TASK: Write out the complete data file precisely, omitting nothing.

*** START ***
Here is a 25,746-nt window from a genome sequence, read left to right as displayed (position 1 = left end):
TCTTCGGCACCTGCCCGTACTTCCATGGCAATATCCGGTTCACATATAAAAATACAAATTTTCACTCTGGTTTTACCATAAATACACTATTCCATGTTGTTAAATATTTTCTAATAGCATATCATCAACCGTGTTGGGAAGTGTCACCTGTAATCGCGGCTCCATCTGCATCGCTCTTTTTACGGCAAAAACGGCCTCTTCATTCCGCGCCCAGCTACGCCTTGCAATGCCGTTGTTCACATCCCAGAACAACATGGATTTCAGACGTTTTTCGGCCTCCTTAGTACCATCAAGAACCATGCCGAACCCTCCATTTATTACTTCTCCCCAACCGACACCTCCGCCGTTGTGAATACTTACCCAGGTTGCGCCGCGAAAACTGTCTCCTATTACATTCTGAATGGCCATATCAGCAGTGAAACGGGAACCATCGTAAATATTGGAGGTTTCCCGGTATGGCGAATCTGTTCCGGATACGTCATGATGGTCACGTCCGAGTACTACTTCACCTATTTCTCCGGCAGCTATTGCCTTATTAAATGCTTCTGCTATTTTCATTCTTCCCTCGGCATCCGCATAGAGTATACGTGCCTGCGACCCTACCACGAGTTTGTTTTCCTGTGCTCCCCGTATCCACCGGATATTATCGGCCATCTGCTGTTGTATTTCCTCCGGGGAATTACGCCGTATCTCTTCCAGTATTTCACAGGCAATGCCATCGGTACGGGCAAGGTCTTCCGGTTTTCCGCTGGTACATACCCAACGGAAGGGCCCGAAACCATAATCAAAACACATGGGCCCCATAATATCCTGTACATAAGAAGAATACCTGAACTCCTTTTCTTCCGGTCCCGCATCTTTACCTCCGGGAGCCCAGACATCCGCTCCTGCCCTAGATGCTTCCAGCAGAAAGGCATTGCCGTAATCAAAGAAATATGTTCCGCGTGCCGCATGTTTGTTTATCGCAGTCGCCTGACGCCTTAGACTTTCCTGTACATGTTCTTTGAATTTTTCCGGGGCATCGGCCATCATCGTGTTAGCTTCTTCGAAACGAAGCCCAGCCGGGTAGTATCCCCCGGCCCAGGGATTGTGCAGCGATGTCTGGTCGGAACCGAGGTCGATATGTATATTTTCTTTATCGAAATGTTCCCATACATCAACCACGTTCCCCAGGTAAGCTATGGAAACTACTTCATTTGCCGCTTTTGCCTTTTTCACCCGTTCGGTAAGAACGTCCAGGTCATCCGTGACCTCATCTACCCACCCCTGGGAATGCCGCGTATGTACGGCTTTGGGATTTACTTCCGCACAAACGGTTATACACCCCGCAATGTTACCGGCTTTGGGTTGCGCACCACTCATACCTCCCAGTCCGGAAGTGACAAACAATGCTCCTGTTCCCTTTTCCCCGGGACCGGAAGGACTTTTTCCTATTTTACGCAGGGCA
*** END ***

Here is a 25,746-nt window from a genome sequence, read left to right as displayed (position 1 = left end):
TCTTCGGCACCTGCCCGTACTTCCATGGCAATATCCGGTTCACATATAAAAATACAAATTTTCACTCTGGTTTTACCATAAATACACTATTCCATGTTGTTAAATATTTTCTAATAGCATATCATCAACCGTGTTGGGAAGTGTCACCTGTAATCGCGGCTCCATCTGCATCGCTCTTTTTACGGCAAAAACGGCCTCTTCATTCCGCGCCCAGCTACGCCTTGCAATGCCGTTGTTCACATCCCAGAACAACATGGATTTCAGACGTTTTTCGGCCTCCTTAGTACCATCAAGAACCATGCCGAACCCTCCATTTATTACTTCTCCCCAACCGACACCTCCGCCGTTGTGAATACTTACCCAGGTTGCGCCGCGAAAACTGTCTCCTATTACATTCTGAATGGCCATATCAGCAGTGAAACGGGAACCATCGTAAATATTGGAGGTTTCCCGGTATGGCGAATCTGTTCCGGATACGTCATGATGGTCACGTCCGAGTACTACTTCACCTATTTCTCCGGCAGCTATTGCCTTATTAAATGCTTCTGCTATTTTCATTCTTCCCTCGGCATCCGCATAGAGTATACGTGCCTGCGACCCTACCACGAGTTTGTTTTCCTGTGCTCCCCGTATCCACCGGATATTATCGGCCATCTGCTGTTGTATTTCCTCCGGGGAATTACGCCGTATCTCTTCCAGTATTTCACAGGCAATGCCATCGGTACGGGCAAGGTCTTCCGGTTTTCCGCTGGTACATACCCAACGGAAGGGCCCGAAACCATAATCAAAACACATGGGCCCCATAATATCCTGTACATAAGAAGAATACCTGAACTCCTTTTCTTCCGGTCCCGCATCTTTACCTCCGGGAGCCCAGACATCCGCTCCTGCCCTAGATGCTTCCAGCAGAAAGGCATTGCCGTAATCAAAGAAATATGTTCCGCGTGCCGCATGTTTGTTTATCGCAGTCGCCTGACGCCTTAGACTTTCCTGTACATGTTCTTTGAATTTTTCCGGGGCATCGGCCATCATCGTGTTAGCTTCTTCGAAACGAAGCCCAGCCGGGTAGTATCCCCCGGCCCAGGGATTGTGCAGCGATGTCTGGTCGGAACCGAGGTCGATATGTATATTTTCTTTATCGAAATGTTCCCATACATCAACCACGTTCCCCAGGTAAGCTATGGAAACTACTTCATTTGCCGCTTTTGCCTTTTTCACCCGTTCGGTAAGAACGTCCAGGTCATCCGTGACCTCATCTACCCACCCCTGGGAATGCCGCGTATGTACGGCTTTGGGATTTACTTCCGCACAAACGGTTATACACCCCGCAATGTTACCGGCTTTGGGTTGCGCACCACTCATACCTCCCAGTCCGGAAGTGACAAACAATGCTCCTGTTCCCTTTTCCCCGGGACCGGAAGGACTTTTTCCTATTTTACGCAGGGCA